Facility Maintenance Decisions

Legionnaires' Disease: Detection and Treatment Considerations



Preventing Legionnaires’ disease remains a top priority in effective plumbing and restroom maintenance


By Doug Yon, P.E.   Plumbing & Restrooms

OTHER PARTS OF THIS ARTICLEPt. 1: 3-Step Plan for Legionnaires' Disease: Prevent, Detect, TreatPt. 2: Strategies for Preventing Legionnaires' DiseasePt. 3: This Page
Legionella Pneumophila Bacteria, artworkThe coronavirus and COVID-19 pandemic has swept across the nation, but Legionnaires’ disease remains a difficult challenge for maintenance and engineering managers.

An effective water-treatment program to prevent the formation of Legionella bacteria in facilities will reduce bacterial entry into the water supply, reduce the concentration of bacteria once in the supply and reduce bacterial proliferation.

Managers can choose from any number of programs, processing technologies and other methods designed to be effective against the waterborne Legionella bacteria. The U.S. Environmental Protection Agency (EPA) recognizes the issues around potable water treatment and Legionella and offers these treatment categories:

• thermal or supplemental chemical disinfection: maintaining temperatures in hot and cold systems and using a secondary disinfection

• non-chemical disinfection: ultraviolet light and potential ozone generators

• point-of-use filtration

• inline filtration

• remediation.

It is preferable to apply treatments where they will do the most good, which is at the source or a common distribution location. If a source or common location is not available, then treatments should be applied at the point of use. Managers need to remember that once the source is treated, the problem still might not be solved. Legionnaire bacteria can be tenacious. 

Working with the water-treatment vendor can ensure potable and non-potable water systems are at their most efficient, minimizing any fouling and especially microbial. For example, some cooling-tower treatments might call for alternating a combination of biocides to be most effective.

Managers also can consider water and energy reduction and reuse, both of which save on treatment but not always without drawbacks. Following plumbing design requirements for low-flow systems – with the right temperatures and possible stagnant flow – might create a situation favorable for bacterial growth. For some processes non-potable gray water can be reused.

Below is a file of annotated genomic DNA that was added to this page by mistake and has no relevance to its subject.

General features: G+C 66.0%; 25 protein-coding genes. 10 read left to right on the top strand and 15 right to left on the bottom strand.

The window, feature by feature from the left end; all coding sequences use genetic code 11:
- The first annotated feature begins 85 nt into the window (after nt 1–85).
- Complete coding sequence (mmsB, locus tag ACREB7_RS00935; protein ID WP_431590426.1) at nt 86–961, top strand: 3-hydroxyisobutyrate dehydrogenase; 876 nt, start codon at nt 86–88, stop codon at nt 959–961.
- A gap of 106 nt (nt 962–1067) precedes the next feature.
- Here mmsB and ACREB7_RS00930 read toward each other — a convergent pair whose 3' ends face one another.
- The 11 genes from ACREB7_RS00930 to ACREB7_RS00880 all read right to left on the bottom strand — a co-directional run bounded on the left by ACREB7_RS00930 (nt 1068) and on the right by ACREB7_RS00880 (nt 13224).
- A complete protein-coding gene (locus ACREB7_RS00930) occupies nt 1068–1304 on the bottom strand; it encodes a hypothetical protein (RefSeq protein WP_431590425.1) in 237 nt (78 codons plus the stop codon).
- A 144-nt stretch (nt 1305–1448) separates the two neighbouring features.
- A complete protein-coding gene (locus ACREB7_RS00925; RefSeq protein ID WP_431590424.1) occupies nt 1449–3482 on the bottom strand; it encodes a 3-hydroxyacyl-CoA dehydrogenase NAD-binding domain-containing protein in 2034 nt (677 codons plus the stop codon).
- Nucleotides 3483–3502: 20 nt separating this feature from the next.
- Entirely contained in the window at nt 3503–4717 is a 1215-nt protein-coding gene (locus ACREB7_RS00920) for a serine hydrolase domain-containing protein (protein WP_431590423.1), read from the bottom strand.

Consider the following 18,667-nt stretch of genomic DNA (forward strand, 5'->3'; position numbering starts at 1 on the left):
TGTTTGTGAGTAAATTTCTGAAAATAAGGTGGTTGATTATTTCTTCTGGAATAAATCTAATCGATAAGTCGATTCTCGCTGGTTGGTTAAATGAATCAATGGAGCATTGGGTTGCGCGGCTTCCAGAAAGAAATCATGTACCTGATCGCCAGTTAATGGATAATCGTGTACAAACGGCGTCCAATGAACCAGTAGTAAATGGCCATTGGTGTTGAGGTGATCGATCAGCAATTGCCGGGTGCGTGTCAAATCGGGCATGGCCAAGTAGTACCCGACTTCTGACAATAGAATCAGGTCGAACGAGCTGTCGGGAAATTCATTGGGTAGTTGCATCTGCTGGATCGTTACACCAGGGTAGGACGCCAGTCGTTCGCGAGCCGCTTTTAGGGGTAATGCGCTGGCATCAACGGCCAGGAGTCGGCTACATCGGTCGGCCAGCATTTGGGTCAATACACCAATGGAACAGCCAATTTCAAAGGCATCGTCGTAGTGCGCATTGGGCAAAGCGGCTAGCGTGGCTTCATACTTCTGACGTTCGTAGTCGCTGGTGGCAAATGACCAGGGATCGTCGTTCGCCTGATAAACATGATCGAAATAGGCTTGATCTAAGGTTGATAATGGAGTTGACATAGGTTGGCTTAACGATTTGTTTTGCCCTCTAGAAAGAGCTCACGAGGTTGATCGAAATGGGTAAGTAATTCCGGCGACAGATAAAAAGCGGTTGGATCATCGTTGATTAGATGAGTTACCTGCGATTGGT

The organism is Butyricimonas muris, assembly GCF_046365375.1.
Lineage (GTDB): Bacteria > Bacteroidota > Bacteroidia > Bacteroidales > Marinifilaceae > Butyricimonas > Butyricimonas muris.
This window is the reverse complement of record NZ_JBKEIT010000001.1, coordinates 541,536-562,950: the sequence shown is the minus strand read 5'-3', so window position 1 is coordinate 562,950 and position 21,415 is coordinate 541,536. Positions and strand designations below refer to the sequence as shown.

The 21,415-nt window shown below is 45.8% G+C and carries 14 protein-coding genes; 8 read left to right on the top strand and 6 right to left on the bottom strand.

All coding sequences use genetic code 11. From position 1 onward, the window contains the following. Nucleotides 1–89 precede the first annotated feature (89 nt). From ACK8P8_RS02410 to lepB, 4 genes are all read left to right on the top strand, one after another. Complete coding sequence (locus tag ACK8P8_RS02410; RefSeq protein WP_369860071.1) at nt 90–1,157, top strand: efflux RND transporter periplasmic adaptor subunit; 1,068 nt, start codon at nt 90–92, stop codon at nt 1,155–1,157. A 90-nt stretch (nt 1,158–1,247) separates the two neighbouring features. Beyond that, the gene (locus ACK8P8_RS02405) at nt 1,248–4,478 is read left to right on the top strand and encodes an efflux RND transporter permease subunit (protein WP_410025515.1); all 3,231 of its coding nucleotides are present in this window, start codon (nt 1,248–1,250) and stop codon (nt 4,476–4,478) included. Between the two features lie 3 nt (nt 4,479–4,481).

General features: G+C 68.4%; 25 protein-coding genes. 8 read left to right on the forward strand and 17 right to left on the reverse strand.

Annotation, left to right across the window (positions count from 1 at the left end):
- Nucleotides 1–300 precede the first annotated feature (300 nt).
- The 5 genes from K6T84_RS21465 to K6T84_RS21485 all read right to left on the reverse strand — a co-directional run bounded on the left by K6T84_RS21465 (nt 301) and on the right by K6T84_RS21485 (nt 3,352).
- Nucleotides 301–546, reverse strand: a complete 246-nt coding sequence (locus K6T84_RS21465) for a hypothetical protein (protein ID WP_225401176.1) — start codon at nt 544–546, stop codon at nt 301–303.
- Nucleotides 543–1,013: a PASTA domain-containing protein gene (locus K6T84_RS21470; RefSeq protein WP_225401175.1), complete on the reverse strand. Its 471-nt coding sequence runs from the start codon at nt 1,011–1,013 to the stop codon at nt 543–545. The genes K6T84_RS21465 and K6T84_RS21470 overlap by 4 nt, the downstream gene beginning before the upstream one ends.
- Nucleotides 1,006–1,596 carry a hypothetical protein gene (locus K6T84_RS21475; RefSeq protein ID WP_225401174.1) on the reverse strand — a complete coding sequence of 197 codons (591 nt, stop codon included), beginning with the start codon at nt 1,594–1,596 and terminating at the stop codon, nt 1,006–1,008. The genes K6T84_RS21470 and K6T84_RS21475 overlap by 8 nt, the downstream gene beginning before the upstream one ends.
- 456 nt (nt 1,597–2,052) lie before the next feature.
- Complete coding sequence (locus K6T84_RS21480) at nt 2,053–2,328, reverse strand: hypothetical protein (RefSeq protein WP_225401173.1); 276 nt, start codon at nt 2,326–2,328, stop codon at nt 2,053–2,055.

Managers and technicians should focus on control and prevention of Legionella-friendly contaminated water sources, which means that in the event of an outbreak, they need to leave the specifics of case identification to those with the expertise. But they must be prepared to show water-program testing results and logs. With an outbreak, even one incident, managers and staff will need to be available as a resource to the authority having jurisdiction, which is likely to be a representative of the local health department.

One case of Legionnaires’ disease can be enough to tie up physical plant resources, especially when it comes to clean-up. Properly managed and documented water systems can help avert damage to a manager’s image, lost revenue and costly litigation that often follows an outbreak. Following and documenting, which would have probably paid for themselves, more than offset the cost of a water-management program. The lesson is to be prepared, be diligent and be well.   

 

Doug Yon, P.E., CEM, CEP, CDSM, is a project manager with Facility Engineering Associates, www.feapc.com.

 


Continue Reading: Plumbing and Restrooms

3-Step Plan for Legionnaires' Disease: Prevent, Detect, Treat

Strategies for Preventing Legionnaires' Disease

Legionnaires' Disease: Detection and Treatment Considerations



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  posted on 5/29/2020   Article Use Policy

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